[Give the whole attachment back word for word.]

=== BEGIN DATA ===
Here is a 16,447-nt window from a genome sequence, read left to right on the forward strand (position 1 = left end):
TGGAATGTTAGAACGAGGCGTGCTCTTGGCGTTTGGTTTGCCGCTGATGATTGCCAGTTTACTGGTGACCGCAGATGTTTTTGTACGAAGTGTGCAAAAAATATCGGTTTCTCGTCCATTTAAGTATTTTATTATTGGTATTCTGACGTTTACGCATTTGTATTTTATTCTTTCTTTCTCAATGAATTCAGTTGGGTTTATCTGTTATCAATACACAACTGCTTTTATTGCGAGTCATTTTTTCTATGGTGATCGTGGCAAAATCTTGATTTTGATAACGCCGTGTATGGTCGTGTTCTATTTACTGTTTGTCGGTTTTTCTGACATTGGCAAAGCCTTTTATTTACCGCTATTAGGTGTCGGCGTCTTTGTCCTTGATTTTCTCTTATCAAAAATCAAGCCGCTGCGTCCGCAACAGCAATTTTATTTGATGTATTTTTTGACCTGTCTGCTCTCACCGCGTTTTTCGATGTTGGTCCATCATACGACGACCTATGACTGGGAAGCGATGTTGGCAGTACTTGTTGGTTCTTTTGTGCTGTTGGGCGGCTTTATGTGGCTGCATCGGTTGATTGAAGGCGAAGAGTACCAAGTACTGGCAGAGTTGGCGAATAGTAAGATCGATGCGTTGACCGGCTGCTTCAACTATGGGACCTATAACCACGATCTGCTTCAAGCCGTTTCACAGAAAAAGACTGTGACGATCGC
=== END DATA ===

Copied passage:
Here is a 16,447-nt window from a genome sequence, read left to right on the forward strand (position 1 = left end):
TGGAATGTTAGAACGAGGCGTGCTCTTGGCGTTTGGTTTGCCGCTGATGATTGCCAGTTTACTGGTGACCGCAGATGTTTTTGTACGAAGTGTGCAAAAAATATCGGTTTCTCGTCCATTTAAGTATTTTATTATTGGTATTCTGACGTTTACGCATTTGTATTTTATTCTTTCTTTCTCAATGAATTCAGTTGGGTTTATCTGTTATCAATACACAACTGCTTTTATTGCGAGTCATTTTTTCTATGGTGATCGTGGCAAAATCTTGATTTTGATAACGCCGTGTATGGTCGTGTTCTATTTACTGTTTGTCGGTTTTTCTGACATTGGCAAAGCCTTTTATTTACCGCTATTAGGTGTCGGCGTCTTTGTCCTTGATTTTCTCTTATCAAAAATCAAGCCGCTGCGTCCGCAACAGCAATTTTATTTGATGTATTTTTTGACCTGTCTGCTCTCACCGCGTTTTTCGATGTTGGTCCATCATACGACGACCTATGACTGGGAAGCGATGTTGGCAGTACTTGTTGGTTCTTTTGTGCTGTTGGGCGGCTTTATGTGGCTGCATCGGTTGATTGAAGGCGAAGAGTACCAAGTACTGGCAGAGTTGGCGAATAGTAAGATCGATGCGTTGACCGGCTGCTTCAACTATGGGACCTATAACCACGATCTGCTTCAAGCCGTTTCACAGAAAAAGACTGTGACGATCGC